Major food companies from Kellogg’s and Campbell’s soup to Whole Foods Market have been sued over “all natural” label claims. Now, Consumer Reports Food Safety and Sustainability Center wants the term, and any variations of it, banned.
According to the organization, nearly 60 percent of consumers look for “all natural” label claims when shopping for food. They also believe that it means there are no artificial ingredients, harmful chemical pesticides or genetically modified organisms in the product. But that’s not the case, says Consumer Reports.
“The reality is that the Food and Drug Administration hasn’t developed a formal definition for the term,” the group said in a statement. “Our findings show consumers expect much more from the ‘natural’ food label,” says Urvashi Rangan, Ph.D., executive director of the Food Safety and Sustainability Center at Consumer Reports. “It’s misleading, confusing, and deceptive.”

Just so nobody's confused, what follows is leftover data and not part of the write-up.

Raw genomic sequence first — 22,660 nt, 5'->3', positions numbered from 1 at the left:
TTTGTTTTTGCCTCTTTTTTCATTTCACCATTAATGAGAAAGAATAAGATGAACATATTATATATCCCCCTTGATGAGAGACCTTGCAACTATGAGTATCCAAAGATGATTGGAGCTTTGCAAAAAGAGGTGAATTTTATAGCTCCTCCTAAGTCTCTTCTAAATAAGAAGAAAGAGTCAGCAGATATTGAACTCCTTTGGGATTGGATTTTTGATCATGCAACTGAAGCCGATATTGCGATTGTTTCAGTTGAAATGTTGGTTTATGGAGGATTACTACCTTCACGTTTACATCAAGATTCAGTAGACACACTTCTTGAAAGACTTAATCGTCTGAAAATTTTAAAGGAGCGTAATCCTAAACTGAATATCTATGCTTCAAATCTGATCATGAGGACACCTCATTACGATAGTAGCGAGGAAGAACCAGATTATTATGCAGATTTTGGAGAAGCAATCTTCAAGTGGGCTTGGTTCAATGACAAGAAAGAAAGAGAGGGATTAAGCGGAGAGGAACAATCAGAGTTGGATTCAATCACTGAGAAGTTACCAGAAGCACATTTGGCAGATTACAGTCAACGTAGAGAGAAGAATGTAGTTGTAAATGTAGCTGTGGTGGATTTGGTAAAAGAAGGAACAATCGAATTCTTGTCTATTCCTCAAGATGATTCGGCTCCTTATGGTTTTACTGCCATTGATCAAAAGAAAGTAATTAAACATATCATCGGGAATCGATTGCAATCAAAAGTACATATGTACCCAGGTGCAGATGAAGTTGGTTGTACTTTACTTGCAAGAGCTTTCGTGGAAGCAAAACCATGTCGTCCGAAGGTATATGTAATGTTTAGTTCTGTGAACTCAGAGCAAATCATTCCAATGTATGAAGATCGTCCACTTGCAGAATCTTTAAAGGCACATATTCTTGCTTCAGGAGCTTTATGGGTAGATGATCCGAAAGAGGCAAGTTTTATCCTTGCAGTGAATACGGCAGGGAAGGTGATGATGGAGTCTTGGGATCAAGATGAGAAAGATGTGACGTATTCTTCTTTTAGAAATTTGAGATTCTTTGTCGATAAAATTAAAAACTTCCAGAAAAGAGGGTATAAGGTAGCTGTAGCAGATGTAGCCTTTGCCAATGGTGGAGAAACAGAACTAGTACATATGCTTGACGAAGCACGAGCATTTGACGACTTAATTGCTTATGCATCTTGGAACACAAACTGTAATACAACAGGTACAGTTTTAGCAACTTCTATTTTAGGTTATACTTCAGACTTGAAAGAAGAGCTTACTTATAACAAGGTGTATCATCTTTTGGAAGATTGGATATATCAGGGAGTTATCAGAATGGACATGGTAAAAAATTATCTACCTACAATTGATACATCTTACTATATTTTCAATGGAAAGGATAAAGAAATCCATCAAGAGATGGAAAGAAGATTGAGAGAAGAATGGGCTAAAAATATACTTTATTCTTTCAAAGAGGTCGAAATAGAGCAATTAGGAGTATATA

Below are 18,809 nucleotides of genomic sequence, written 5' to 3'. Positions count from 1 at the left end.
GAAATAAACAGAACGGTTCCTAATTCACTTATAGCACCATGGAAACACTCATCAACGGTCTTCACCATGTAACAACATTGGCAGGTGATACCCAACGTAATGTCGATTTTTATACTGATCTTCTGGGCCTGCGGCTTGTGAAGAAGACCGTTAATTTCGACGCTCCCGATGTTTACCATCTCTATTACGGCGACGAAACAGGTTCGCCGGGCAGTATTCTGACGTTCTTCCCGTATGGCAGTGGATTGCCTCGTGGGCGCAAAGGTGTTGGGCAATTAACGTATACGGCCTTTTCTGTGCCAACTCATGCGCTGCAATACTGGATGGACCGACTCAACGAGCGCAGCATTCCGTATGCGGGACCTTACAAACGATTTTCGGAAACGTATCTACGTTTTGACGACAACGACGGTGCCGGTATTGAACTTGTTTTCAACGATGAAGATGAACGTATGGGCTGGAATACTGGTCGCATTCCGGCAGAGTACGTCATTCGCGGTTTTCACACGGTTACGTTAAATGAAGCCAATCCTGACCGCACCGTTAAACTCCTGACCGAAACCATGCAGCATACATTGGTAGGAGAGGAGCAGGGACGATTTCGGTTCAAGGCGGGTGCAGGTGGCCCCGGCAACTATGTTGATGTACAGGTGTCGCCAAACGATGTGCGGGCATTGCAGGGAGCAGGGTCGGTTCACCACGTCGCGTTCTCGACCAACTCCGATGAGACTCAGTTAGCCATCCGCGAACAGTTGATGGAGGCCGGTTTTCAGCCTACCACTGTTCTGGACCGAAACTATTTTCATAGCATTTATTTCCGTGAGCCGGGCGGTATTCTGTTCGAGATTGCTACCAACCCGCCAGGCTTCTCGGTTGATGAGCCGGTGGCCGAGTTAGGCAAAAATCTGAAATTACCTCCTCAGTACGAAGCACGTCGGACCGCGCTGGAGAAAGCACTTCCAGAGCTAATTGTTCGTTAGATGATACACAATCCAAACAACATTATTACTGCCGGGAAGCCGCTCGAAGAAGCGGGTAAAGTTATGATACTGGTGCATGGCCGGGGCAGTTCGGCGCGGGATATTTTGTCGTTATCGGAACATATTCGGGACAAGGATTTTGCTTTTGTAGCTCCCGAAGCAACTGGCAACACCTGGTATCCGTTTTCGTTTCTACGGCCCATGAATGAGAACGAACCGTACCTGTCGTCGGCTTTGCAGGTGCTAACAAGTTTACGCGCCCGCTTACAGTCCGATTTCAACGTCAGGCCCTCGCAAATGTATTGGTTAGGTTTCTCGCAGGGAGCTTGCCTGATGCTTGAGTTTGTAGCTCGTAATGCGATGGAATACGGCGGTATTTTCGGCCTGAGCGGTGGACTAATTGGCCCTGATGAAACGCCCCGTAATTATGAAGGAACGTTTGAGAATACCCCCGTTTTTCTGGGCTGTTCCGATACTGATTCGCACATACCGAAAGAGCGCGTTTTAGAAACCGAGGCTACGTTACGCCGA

Consumers continue to take misleading claims about their food products seriously. Even Whole Foods Market has recently been called out for misuse of the “all natural” label claim. The chain is currently being sued over muffins sold as “natural” when they contained artificial ingredients. PepsiCo’s Naked Juice division recently agreed to a $9 million settlement over the claim on juice and smoothie products that contained artificial and genetically modified ingredients.
“We want to clean up the green noise in the food label marketplace so Americans can get what they want—truthful labels that represent important and better food production systems,” Rangan says. “Our new campaign promotes credible labels that underscore a more sustainable system and will decode phony labels that cloud the marketplace.”
In a campaign partnership with the website TakePart, Consumer Reports is calling on the FDA in a petition to ban “natural” from food product claims. TakePart and Consumer Reports will also be launching a series exploring food labeling concerns called “Know your food, know your labels.”
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